When it comes to proper basketball shooting form, there is a lot of advice out there. It can be overwhelming for young players to absorb all the information they come across and then implement it when they get on the court. For this article I have tried to simplify the topic as much as possible and cover the key elements of good shooting.
Positioning of Feet and Body
The best shooters will start by shooting just 2-3 feet from the basket when they begin warming up. If you are trying to obtain a new shot, this is the best way to learn it. Start from 2-3 feet, not the 3 point line. Get directly in front of the basket, don't start from the side or try banking shots. Start from directly in from because you'll want to swish each shot. We start from the feet up first and that is by getting your feet shoulder width apart with your knees flexed a little bit.
I put one foot slightly ahead of the other. I am right handed so it's my right foot I place forward. If you are left handed it would be the left foot that you would place in front. As we move up to our shoulders, make sure that your shoulders are in balance or squared to your hips. If I am raising my arms to shoot the ball, I need to make sure that my body is in balance and aligned. I don't want to be tipping to a side or tipping too far forward. I need to be in balance with the weight of my body on the balls of my feet.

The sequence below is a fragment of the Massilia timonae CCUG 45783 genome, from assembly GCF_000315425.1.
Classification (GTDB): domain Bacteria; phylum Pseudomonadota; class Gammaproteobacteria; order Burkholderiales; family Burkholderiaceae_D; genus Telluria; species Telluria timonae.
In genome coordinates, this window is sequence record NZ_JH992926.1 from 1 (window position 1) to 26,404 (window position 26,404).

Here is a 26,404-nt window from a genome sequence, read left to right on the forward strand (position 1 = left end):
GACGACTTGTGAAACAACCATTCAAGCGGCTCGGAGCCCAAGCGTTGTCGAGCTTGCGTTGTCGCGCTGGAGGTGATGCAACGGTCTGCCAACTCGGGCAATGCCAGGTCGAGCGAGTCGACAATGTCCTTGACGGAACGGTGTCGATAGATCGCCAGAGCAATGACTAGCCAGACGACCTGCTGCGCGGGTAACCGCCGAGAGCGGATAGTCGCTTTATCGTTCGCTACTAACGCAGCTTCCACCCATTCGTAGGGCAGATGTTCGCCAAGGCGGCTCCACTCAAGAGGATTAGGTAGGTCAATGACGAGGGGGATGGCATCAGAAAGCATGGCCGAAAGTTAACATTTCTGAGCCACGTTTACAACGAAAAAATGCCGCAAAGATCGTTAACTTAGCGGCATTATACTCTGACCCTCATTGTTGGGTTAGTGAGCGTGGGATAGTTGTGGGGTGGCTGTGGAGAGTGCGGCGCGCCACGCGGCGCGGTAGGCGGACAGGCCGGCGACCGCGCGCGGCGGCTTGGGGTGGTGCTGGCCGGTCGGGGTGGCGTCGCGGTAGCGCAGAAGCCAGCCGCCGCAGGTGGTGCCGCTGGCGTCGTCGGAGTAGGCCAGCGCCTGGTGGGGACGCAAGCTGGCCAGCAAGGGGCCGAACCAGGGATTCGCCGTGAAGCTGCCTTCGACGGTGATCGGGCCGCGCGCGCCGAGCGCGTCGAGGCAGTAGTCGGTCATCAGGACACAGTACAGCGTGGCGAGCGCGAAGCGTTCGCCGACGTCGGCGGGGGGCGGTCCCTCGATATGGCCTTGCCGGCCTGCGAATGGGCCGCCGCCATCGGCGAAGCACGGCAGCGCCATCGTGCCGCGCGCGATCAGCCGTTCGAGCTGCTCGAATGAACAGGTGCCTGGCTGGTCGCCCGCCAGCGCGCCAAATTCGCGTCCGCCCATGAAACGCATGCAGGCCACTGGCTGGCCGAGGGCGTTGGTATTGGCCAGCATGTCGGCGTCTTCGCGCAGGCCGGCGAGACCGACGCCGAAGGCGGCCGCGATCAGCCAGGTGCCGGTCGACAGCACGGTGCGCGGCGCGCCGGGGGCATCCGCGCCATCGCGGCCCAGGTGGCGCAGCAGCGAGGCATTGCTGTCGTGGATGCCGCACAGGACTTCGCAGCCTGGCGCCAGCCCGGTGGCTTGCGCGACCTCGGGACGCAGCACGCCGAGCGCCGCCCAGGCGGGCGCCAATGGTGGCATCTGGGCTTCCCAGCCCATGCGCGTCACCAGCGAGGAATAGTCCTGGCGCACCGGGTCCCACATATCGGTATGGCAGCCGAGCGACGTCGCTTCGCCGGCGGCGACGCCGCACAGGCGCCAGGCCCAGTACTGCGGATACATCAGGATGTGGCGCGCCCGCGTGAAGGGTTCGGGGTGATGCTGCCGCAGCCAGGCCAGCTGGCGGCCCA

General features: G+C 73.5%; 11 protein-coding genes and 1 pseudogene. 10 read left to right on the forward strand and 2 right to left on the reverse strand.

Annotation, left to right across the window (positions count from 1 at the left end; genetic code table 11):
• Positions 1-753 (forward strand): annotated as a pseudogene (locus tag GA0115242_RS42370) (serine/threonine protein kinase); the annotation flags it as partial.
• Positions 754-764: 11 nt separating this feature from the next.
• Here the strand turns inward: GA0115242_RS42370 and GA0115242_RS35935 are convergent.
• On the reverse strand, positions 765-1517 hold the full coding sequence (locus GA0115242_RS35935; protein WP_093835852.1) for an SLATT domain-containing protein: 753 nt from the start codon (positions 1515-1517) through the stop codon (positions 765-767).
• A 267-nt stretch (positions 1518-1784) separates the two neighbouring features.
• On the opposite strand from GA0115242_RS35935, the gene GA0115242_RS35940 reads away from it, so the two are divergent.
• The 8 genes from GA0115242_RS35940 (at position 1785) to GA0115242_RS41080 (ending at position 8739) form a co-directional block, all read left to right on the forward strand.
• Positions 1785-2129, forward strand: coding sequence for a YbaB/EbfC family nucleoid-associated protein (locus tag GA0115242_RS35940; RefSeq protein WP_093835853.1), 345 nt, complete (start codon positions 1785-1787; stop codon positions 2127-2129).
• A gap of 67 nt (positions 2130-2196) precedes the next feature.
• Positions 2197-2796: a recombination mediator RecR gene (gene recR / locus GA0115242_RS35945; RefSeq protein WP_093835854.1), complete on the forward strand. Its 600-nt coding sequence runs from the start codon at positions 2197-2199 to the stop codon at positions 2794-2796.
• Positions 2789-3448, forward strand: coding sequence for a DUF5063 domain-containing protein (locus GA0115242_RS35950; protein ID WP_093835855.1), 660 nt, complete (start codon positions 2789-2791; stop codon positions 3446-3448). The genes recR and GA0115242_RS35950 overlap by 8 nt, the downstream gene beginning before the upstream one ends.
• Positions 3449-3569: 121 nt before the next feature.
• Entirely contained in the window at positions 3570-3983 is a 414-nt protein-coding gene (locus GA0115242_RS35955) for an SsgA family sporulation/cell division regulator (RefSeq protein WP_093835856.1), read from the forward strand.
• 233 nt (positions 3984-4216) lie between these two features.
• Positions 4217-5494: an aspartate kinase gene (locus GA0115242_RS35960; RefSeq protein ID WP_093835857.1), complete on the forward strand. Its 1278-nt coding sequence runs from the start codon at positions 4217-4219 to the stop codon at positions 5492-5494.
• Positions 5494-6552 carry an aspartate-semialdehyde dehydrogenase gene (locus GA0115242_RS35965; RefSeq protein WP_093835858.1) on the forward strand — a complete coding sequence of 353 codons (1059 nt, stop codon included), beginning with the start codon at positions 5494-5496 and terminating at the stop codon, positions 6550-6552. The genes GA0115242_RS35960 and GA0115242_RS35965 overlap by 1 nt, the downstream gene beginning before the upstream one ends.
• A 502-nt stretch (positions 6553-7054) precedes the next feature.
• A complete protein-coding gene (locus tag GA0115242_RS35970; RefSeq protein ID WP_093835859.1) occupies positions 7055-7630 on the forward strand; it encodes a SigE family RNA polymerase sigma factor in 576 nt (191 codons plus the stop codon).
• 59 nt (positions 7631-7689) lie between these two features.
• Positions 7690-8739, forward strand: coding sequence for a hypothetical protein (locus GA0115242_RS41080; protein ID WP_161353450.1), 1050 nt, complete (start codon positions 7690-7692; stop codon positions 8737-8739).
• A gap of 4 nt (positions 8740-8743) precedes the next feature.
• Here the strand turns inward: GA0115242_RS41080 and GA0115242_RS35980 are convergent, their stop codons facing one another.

This is something that isn't taught as well as it should be. Players are usually decent at the legs and shoulders, but terrible when it comes to the hands. You might have read about me referring to players as thumb shooters in other articles. These are players that use their off hand thumb to help propel the ball toward the basket. These players are typically very streaky in their shots because the shot rarely repeats the same release.
Take the ball with one hand at first and shoot from 2-3 feet away but don't use your off hand to help yet. Make sure that you are keeping your elbow in and getting the proper rotation on the ball. For practice, make sure that you are shooting the ball from the logo on the ball so you can see the rotation you should be getting. The ball should be shot from your pointer finger and middle finger.
If the ball is coming off the last three fingers then you need to do some adjusting before you bring up your off hand. Once your release is solid, then stay at the 2-3 foot range and bring up the off hand. Your off hand elbow should stay in as well and only guide the ball. Make sure that the rotation stays the same by using the guide hand. If you notice the rotation is different or the ball is coming off your shooting hand different, then stop and start over without the guide hand. Nothing should change by using the guide hand.
This is a great debate as some coaches say to aim for the back of the rim and others on the front of the rim. I believe that is best to aim at the back rim. In my opinion it is better to miss long because throughout the game you will get tired and the ball will be there when you need it.